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From: David B. Held (dheld_at_[hidden])
Date: 2003-02-05 11:48:46

"Daniel Frey" <daniel.frey_at_[hidden]> wrote in message
> It has some cost (might be smaller if template-typedefs are
> available) and I think it would be a horror to create and even
> more to maintain a boostified version of Andrei's PBSP.

Is it a horror to create and maintain Boost.Function? Boost.Tuples?
Boost.SmartPtr? Would it suprise you to know how big these
libraries are (lines of code)?

* Function - ~1317
* SmartPtr - 1743
* Loki::SmartPtr - 1800
* Tuples - 2447!

> Boost is becoming a blackbox with lot's of magic inside, PBSP
> might suffer the same problem.

No more so than Function or Tuples, which have both been
included in TC1, if memory serves correctly. Have you looked at
the container implementations in your standard library lately?

> People (including me) seem to prefer things that not only just work,
> but which can also be fixed if they don't work.

What makes you think Loki::SmartPtr could not be fixed if a flaw
were found? What makes it so different from any other Boost
library? Is it doing something profoundly different? I assure you
that plenty of much older libraries have code that makes SmartPtr
look like "Hello, world". I dare say Iterator Adaptors is as
complex and "black box" as SmartPtr, if not more so. I seriously
doubt the average programmer could fix a flaw in it, nor do I
suppose that most people expect her to.

> This was a motivation to start my own little library where I can
> understand the code. It helped me to understand the things I wasn't
> able to understand from looking at the boost code. I haven't
> published it yet for several reasons including missing documentation,
> missing tests for at least some important platforms/compilers, and last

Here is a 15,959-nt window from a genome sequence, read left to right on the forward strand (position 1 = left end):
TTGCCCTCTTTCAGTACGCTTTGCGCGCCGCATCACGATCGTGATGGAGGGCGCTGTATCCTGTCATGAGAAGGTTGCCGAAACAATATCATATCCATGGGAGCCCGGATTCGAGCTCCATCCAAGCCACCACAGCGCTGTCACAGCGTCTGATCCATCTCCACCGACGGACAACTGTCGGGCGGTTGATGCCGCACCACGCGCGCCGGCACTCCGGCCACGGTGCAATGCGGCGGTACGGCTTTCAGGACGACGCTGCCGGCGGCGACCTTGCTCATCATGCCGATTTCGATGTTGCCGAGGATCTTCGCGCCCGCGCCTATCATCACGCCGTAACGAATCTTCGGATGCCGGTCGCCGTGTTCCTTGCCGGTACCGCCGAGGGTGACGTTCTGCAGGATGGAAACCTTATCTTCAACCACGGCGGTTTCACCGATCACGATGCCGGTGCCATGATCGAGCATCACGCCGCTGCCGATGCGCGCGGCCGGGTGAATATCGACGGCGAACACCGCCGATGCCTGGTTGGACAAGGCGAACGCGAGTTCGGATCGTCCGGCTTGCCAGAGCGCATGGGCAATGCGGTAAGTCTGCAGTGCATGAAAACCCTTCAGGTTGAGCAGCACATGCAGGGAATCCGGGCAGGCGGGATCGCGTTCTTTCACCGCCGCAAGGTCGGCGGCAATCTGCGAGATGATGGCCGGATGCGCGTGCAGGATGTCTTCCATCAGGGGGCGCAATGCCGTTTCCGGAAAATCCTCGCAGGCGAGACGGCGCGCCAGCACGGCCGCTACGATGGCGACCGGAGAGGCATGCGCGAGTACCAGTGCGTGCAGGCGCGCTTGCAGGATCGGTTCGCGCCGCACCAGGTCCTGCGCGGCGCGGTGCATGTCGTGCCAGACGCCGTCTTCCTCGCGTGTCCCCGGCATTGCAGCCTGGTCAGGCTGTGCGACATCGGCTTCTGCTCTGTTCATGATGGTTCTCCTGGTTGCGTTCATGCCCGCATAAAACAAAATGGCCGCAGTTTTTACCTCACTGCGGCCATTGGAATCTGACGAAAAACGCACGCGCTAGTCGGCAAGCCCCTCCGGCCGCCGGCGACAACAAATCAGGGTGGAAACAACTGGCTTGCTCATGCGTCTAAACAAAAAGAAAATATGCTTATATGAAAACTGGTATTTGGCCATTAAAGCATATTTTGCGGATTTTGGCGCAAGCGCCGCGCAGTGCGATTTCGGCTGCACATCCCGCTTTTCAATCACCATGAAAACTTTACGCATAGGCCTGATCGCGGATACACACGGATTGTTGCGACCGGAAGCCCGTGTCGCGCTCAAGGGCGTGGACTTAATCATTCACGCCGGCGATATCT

> but not least I'm not sure if it would be fair to boost.

Why wouldn't it be fair to Boost? Did you take concepts from Boost
libraries without giving credit? Just as there is a price for complexity,
there is a price for simplicity. SmartPtr is not gratuitously complex.
There are pretty good reasons for just about every line of code. I
think when you start porting your "clean library" to different compilers,
things will quickly start to get messy and unreadable. It's inevitable.
And then when people start to compare it to other offerings, you will
either have to justify why your library doesn't have certain features
that others do, or provide them yourself, in which case the library
starts to become even more messy. I challenge you to write a smart
pointer library that has the same functionality as Loki::SmartPtr,
but is written in the clear and readable style you demand. Until
such time as that library is written, I think accusing other Boost
libraries of being black boxes is what is unfair. If you want
everything to be readable and simple, then C++ is almost certainly
not the language for you. Perhaps Ada would be more to your liking.

> OTOH, it might help others to learn more about C++ (I learned a
> lot from boost, but it's getting harder with every new release).

As an educational library, a simple smart pointer library could be a
useful addition to Boost. Why don't you offer it as one?

> To sum it up: I believe boost is becoming a blackbox and that
> worries me.
> [...]

You either get powerful libraries that provide powerful features, or
you get cute libraries that format nicely in a textbook. But in this
case, you can't eat your cake and have it too.


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